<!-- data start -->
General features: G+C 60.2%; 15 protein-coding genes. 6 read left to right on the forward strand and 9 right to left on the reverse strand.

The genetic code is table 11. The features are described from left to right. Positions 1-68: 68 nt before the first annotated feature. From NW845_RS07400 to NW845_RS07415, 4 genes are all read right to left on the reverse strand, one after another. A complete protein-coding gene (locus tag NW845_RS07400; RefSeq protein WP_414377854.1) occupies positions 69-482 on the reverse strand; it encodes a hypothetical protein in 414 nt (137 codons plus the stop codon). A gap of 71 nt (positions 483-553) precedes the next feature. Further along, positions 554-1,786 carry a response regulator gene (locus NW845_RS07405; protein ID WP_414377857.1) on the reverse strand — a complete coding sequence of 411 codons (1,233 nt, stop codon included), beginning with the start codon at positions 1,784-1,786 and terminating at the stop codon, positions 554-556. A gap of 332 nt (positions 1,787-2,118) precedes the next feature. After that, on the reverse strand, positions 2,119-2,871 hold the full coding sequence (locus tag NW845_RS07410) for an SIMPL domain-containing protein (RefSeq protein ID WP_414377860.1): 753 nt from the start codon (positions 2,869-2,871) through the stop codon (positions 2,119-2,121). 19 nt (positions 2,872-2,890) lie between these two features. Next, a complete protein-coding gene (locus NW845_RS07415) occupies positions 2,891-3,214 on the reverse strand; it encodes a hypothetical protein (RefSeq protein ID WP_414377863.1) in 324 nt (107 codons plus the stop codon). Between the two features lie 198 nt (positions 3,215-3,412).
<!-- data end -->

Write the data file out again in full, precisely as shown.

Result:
General features: G+C 60.2%; 15 protein-coding genes. 6 read left to right on the forward strand and 9 right to left on the reverse strand.

The genetic code is table 11. The features are described from left to right. Positions 1-68: 68 nt before the first annotated feature. From NW845_RS07400 to NW845_RS07415, 4 genes are all read right to left on the reverse strand, one after another. A complete protein-coding gene (locus tag NW845_RS07400; RefSeq protein WP_414377854.1) occupies positions 69-482 on the reverse strand; it encodes a hypothetical protein in 414 nt (137 codons plus the stop codon). A gap of 71 nt (positions 483-553) precedes the next feature. Further along, positions 554-1,786 carry a response regulator gene (locus NW845_RS07405; protein ID WP_414377857.1) on the reverse strand — a complete coding sequence of 411 codons (1,233 nt, stop codon included), beginning with the start codon at positions 1,784-1,786 and terminating at the stop codon, positions 554-556. A gap of 332 nt (positions 1,787-2,118) precedes the next feature. After that, on the reverse strand, positions 2,119-2,871 hold the full coding sequence (locus tag NW845_RS07410) for an SIMPL domain-containing protein (RefSeq protein ID WP_414377860.1): 753 nt from the start codon (positions 2,869-2,871) through the stop codon (positions 2,119-2,121). 19 nt (positions 2,872-2,890) lie between these two features. Next, a complete protein-coding gene (locus NW845_RS07415) occupies positions 2,891-3,214 on the reverse strand; it encodes a hypothetical protein (RefSeq protein ID WP_414377863.1) in 324 nt (107 codons plus the stop codon). Between the two features lie 198 nt (positions 3,215-3,412).